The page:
01:20:00   on those devices, no matter what that thing is,

01:20:03   and you find yourself regretting while you're doing it,

01:20:07   like that you feel compelled that like,

01:20:10   you are being torn away from something else,

01:20:13   that you say in yourself,

01:20:15   I would rather not be torn away right now,

01:20:17   but I have to because whatever.

01:20:19   Now sometimes that's a real have to,

01:20:20   like you have one of those jobs

01:20:21   where your boss can call you at all hours,

01:20:22   in which case you should get a different job.

01:20:24   But for the Twitter @ replies,

01:20:28   people turn that on because they rarely get @ replies.

01:20:30   But if an @ reply comes and they're in the middle

01:20:32   of a meaningful conversation with their spouse

01:20:34   and they feel like they have to go get that thing

01:20:36   and then their spouse gets angry,

01:20:39   you will regret having gone to look at that notification

01:20:42   even though you set that up yourself.

01:20:43   So at a certain point, you are serving the device.

01:20:47   The device has a mastery over your life.

01:20:49   You have given it more power than you really want to.

01:20:52   And then you have to start to question

01:20:54   When whatever that thing was happened,

01:20:56   and I did it like sort of compulsively and instinctively

01:20:58   and went to look at it, was I being thoughtful about that?

01:21:01   Did I think about the fact that,

01:21:03   did I weigh the potential importance of that Twitter @reply

01:21:06   against what I was doing at this moment?

01:21:09   Because just having notifications of Twitter @replies,

01:21:12   yeah, it's not for most people, I think,

01:21:14   but just having it in and of itself

01:21:16   is a reasonable thing to do,

01:21:18   especially if you don't get a lot of them,

01:21:20   but feeling compelled to look at it in a context

01:21:23   where if removed from the situation, you would say,

01:21:25   that was a bad call.

01:21:27   Now is not a time to look at Twitter @mentions,

01:21:29   but you just do it compulsively.

01:21:30   That's when you know you have a problem.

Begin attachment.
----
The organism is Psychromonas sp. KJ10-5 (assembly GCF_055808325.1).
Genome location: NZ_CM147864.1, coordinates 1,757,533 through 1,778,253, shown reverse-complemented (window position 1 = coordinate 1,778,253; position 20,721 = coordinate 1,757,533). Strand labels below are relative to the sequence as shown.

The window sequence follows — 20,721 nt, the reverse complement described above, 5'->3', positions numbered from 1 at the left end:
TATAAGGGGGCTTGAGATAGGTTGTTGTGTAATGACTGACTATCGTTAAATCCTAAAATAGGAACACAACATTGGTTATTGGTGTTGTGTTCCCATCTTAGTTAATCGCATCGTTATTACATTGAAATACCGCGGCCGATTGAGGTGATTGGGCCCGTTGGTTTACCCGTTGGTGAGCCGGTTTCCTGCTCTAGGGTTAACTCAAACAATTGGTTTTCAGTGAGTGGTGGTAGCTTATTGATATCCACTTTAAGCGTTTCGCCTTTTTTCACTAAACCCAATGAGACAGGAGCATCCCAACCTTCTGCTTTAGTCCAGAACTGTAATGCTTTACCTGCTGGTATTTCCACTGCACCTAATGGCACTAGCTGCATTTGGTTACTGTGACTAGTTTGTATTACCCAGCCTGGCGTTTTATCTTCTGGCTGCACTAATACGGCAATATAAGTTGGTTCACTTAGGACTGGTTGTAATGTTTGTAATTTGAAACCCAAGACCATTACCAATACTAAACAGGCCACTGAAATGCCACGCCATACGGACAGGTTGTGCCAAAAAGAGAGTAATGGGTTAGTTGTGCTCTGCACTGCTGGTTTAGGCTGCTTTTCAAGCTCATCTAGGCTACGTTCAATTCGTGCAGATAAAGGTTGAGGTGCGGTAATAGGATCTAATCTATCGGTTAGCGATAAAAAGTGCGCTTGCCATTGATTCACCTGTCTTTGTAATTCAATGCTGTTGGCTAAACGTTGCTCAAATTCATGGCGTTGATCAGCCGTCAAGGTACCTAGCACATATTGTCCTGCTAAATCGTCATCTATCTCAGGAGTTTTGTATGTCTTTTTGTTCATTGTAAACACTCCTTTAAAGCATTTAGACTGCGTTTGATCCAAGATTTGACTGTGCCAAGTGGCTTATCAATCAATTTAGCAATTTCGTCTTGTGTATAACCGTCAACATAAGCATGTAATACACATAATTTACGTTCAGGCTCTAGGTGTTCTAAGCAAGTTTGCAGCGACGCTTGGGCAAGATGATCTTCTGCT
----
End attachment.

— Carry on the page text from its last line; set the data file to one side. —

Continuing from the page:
01:21:32   And the way to address that problem

01:21:33   is probably to turn off that notification.

01:21:35   And I think every individual person

01:21:37   have to decide for themselves

01:21:38   at what point they feel like the device

01:21:39   is now in control of them,

01:21:41   rather as opposed to them being in control of the device.

01:21:44   - Yeah, that's a really good way of looking at it.

01:21:47   And now I'm feeling terribly, terribly guilty.

01:21:49   So thanks for the shaming,

01:21:50   because hopefully this will cause me to reform my ways.

01:21:54   - I mean, that's why I want everyone to judge for themselves.

01:21:58   Do you feel that?

01:21:59   Don't let other people tell you,

01:22:00   don't let other people tell you

01:22:02   that you're looking at your phone too much, right?

01:22:03   But if someone tells you

01:22:05   you're looking at your phone too much

01:22:06   and you feel bad about it,

01:22:07   that means you agree with them, right?

01:22:10   Because then, even if it's just like,

01:22:12   is your phone making your life worse or better?

01:22:16   And only you can decide that.

01:22:18   But if enough people are annoyed at you,

01:22:20   them being annoyed at you is making your life worse.

01:22:22   So it's an indirect thing, you know what I mean?

01:22:23   Like that's how you have to balance this.

01:22:25   And I don't wanna get back to the kernel of truth

01:22:27   about the phone, about the watch being,

01:22:29   you know, having it closer to you.

01:22:31   If you have a problem with notifications

01:22:33   and sort of like electronic balancing with like life

01:22:37   that's happening in front of your eyes,

01:22:39   the phone is probably,

01:22:40   the watch is probably gonna make that worse